In fact, the turbulence that attended Wilkinson’s life continued in death. He had prepared an iron coffin for his own burial. Gilpin, in one of his letters, tells us that: “He has two coffins ready in his hot house at Bradley, the first being a blank, with spanners, etc., to screw him up. He sent the order from London, and was very pressing for its speedy execution, which made his people conceive the devil had at length sent him his route and passport”. In the instructions for his executors, Wilkinson wrote: “It is my particular request and direction that wherever I die my body may be interred as privately as possible without parade or pomp, either in my garden at Castlehead, within a place I have there prepared for that purpose, or within a building called the chapel at Brymbo, or in my garden at Bradley, in such manner as is directed in this book . . . and to the nearest of the said places I shall happen to die”.
In the event, following his death at Bradley, he was buried after several attempts in a huge cast-iron coffin in the grounds of his mansion at Castlehead. His grave was surmounted by a cast-iron obelisk inscribed with his executors’ version of his epitaph (extract x).
However - in the words of his enemies -there was “no peace for the wicked”. In 1828 Wilkinson’s coffin and obelisk were removed to the nearby village of Lindale in order to expedite the sale of his former home; and a further move of the obelisk was made to its present site in 1863. After years of neglect it has recently been repaired; but “the King of the Ironmasters” has an unmarked grave in Lindale churchyard.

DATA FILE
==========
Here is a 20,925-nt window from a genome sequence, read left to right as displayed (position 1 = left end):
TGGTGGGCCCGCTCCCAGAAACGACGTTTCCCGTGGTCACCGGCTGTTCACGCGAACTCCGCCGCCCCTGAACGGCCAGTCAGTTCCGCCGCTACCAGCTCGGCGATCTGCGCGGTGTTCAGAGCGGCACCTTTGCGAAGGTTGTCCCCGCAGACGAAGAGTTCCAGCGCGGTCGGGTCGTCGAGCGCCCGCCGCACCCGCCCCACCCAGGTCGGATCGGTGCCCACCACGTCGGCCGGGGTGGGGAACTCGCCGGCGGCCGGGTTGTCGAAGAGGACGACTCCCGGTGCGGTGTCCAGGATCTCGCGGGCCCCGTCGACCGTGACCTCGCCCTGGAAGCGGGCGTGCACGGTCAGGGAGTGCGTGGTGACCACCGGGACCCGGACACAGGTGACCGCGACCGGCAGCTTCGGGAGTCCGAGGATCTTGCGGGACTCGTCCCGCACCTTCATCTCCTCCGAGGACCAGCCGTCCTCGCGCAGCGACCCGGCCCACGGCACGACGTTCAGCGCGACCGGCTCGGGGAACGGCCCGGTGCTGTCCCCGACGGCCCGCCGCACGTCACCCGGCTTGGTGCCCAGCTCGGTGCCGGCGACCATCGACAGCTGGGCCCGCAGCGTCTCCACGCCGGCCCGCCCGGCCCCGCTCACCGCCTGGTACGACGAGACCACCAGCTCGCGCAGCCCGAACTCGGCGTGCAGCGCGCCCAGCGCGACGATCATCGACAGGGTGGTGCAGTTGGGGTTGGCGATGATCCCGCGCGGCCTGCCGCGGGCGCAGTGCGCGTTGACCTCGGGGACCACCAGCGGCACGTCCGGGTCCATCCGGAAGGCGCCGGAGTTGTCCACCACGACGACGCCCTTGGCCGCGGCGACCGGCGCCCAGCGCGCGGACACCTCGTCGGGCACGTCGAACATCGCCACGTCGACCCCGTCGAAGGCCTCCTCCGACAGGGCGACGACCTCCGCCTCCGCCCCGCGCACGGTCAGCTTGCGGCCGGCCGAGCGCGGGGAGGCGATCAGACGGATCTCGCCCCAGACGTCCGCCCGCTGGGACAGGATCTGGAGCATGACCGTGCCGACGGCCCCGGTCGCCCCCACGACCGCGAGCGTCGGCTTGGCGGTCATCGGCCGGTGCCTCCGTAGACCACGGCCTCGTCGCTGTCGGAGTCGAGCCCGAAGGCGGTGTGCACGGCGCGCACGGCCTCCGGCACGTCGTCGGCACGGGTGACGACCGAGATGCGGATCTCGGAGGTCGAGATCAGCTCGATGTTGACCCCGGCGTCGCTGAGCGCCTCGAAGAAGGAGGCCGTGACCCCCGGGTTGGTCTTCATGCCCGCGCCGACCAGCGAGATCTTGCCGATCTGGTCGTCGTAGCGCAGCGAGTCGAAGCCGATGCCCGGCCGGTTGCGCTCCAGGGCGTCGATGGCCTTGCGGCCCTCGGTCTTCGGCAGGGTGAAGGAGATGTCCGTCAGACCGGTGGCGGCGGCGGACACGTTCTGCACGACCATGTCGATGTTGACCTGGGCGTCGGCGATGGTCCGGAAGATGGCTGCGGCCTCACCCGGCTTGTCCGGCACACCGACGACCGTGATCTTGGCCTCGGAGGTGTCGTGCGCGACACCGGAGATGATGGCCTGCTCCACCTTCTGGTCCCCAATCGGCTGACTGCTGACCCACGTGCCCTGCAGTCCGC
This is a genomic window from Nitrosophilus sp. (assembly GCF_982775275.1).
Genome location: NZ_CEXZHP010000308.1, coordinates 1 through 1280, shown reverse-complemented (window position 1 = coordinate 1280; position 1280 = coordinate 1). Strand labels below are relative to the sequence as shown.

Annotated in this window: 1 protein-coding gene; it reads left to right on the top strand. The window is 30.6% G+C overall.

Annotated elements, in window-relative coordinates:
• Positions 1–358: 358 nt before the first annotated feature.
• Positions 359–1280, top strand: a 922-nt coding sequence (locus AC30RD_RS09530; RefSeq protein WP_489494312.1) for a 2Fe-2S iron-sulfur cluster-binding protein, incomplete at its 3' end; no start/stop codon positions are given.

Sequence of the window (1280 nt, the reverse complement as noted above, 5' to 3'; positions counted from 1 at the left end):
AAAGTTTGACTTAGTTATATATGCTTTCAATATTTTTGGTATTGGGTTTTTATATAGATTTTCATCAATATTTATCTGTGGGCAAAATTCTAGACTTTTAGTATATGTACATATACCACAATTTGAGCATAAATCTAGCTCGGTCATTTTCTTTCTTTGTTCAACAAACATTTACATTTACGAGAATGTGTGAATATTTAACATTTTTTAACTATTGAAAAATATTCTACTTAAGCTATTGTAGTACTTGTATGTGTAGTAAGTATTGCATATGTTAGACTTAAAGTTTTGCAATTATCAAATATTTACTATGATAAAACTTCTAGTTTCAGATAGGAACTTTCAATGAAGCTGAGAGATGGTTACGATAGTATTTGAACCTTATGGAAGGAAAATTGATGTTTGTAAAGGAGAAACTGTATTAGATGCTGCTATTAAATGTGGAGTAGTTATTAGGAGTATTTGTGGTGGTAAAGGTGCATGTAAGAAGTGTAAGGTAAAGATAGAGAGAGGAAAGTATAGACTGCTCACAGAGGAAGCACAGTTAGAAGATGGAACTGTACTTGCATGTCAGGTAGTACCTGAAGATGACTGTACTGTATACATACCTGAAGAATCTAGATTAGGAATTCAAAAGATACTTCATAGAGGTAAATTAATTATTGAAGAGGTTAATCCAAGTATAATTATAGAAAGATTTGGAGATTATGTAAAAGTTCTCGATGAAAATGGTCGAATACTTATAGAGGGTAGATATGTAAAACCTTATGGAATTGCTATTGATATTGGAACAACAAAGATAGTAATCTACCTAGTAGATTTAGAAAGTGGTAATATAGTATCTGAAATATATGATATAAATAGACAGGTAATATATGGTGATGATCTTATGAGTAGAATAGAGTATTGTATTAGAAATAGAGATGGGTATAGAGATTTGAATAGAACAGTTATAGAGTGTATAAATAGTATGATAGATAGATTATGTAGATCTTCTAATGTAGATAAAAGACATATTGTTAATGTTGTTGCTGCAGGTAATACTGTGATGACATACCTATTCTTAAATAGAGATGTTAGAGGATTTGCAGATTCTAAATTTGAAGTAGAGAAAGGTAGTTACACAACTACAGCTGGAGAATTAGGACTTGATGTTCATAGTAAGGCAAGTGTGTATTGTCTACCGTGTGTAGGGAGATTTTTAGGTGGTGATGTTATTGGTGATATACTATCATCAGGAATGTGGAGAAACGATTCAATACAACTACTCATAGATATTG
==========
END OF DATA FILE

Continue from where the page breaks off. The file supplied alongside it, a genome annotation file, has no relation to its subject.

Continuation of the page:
(i) Delivered from persecution of malice and envy, here rests John Wilkinson, ironmaster, in certain hope of a better estate and Heavenly Mansion, as promulgated by Jesus Christ, in whose gospel he was a firm believer. His life was spent in action for the benefit of man and he trusts in some degree to the glory of God, as his different works that remain in various parts of the kingdom are testimonials of unceasing labour.
(Wilkinson’s own epitaph)
(ii) Peace is a most desirable thing and the more so to one of my constitution who cannot be angry by halves. Resentment with me becomes a matter of business and stimulates to action beyond any profits.
(Wilkinson to James Watt, 1784)
(iii) . . . (he was) much taken up in scheming and is now decided to have eight furnaces in blast in the course of this year being decided to have more furnaces than any one man in Britain of his own . . . I think before he makes new ones he ought to make the old ones turn out better.
(William Wilkinson to James Watt, January 1800)
(iv) It was in consequence of Mr. Wilkinson’s proposal, who wished to have us nearer to him, that, being undetermined where to settle, I fixed on Birmingham where he soon found a house for me.
(Dr. Joseph Priestley, his brother-in-law)